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Midot Hayom 5770 Day 36: Chesed in Yesod

“They would not speak to him (Joseph) peaceably” (Genesis 37:4). Joseph would come and ask about their welfare, and they would not reply to him. Even when he had been given a position of leadership, it was his custom to inquire the well being of

his brothers (Tanchuma, ed. Buber, Vayeishev 7).

Yosef was constantly aware that he, his position and his success were rooted in God – Yesod. He did not change when he became viceroy of Egypt, because he did not view his great position as his, but as something from God. Therefore, even after he became an important leader, he continued to inquire the well being of his brothers.

Yosef wanted to share this sense of Yesod with his brothers. Even when there was tension between them, he continued to inquire about their welfare. He wanted them to understand that his care and concern were not affected by the tension. Yosef knew that it was important for all of them to rise above the personal issues, and connect to the Yesod – the Foundation – of their existence; they were the future of the nation. That connection could not suffer because of personal issues. He understood that if he nurtured their sense of Yesod, their appreciation of being part of the destiny of the nation, they would perceive themselves differently. They would expand with life force – Chesed.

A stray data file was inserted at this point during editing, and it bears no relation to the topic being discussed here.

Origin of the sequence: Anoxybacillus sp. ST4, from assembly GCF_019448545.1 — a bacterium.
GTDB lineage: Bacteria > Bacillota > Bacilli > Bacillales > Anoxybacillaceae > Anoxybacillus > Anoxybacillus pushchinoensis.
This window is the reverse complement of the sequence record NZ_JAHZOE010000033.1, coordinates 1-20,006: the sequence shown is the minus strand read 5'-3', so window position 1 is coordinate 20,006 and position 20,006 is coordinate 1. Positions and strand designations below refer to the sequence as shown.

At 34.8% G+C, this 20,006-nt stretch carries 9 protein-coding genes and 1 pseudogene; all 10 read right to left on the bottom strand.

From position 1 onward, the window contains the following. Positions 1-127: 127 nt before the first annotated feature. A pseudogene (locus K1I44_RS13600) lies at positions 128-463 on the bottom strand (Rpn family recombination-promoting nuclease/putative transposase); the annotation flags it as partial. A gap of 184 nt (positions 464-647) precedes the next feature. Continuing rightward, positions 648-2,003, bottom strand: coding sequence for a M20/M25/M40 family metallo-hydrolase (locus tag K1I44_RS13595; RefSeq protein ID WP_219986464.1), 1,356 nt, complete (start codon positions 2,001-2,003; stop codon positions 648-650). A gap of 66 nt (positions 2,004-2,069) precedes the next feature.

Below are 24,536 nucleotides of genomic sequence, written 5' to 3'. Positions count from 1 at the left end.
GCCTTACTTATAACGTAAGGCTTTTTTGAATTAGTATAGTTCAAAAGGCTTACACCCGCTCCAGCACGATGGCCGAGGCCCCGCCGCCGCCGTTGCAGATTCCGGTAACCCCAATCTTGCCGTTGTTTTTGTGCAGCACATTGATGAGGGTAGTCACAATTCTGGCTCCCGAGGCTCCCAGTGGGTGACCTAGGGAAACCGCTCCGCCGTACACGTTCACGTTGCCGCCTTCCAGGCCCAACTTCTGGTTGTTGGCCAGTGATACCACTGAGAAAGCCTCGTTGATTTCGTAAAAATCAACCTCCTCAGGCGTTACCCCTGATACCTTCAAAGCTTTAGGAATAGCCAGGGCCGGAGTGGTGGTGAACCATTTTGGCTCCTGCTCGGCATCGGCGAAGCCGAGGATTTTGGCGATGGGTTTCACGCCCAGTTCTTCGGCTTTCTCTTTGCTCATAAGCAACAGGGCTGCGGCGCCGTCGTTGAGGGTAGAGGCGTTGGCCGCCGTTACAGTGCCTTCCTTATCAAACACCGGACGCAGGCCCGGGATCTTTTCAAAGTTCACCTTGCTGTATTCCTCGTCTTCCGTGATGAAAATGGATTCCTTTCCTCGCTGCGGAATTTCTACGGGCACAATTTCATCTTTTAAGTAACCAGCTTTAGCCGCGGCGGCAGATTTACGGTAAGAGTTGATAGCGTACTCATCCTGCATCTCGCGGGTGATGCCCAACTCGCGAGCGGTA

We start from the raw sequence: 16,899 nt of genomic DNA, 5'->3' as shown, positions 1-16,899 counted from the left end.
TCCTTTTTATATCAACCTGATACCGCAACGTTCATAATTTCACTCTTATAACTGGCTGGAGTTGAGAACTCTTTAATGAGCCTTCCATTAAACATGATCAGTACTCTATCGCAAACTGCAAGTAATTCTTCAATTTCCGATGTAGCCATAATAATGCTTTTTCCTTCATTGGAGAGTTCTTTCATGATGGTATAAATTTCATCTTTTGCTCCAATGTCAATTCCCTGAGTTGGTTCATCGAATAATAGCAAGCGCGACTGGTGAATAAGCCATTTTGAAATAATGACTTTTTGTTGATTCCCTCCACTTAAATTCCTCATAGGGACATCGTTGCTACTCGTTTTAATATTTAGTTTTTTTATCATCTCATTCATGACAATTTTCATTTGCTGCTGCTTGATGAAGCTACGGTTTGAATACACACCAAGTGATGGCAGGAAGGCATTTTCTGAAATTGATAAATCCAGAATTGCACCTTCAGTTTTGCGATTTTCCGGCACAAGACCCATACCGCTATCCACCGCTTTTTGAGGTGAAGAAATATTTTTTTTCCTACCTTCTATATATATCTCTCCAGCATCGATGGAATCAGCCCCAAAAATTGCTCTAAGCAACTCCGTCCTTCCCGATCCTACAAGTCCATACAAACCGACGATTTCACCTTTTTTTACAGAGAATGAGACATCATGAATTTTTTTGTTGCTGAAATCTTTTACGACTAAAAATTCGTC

When we become wrapped up in an argument and focus on the insignificant issue that divides us, we lose our Yesod, our sense of being rooted in God with a great destiny and role. Spouses who argue forget the power of their connection.
Yesod, a deep sense of loyalty to God, and the awareness that we possess a soul rooted in God, helps us maintain perspective.

Chesed in Yesod asks that we nurture the Yesod of others so that they can expand and grow.


  1. Focus on Yesod the entire week. Pay special attention to the blessing, Elokai, Neshama. Appreciate the gift of your soul.
  2. Honor other people. Treat them with respect. Inquire of their welfare and pay attention to the response.
  3. Make an effort to connect with someone with whom you have tension and let them know that the relationship is more important than the argument.


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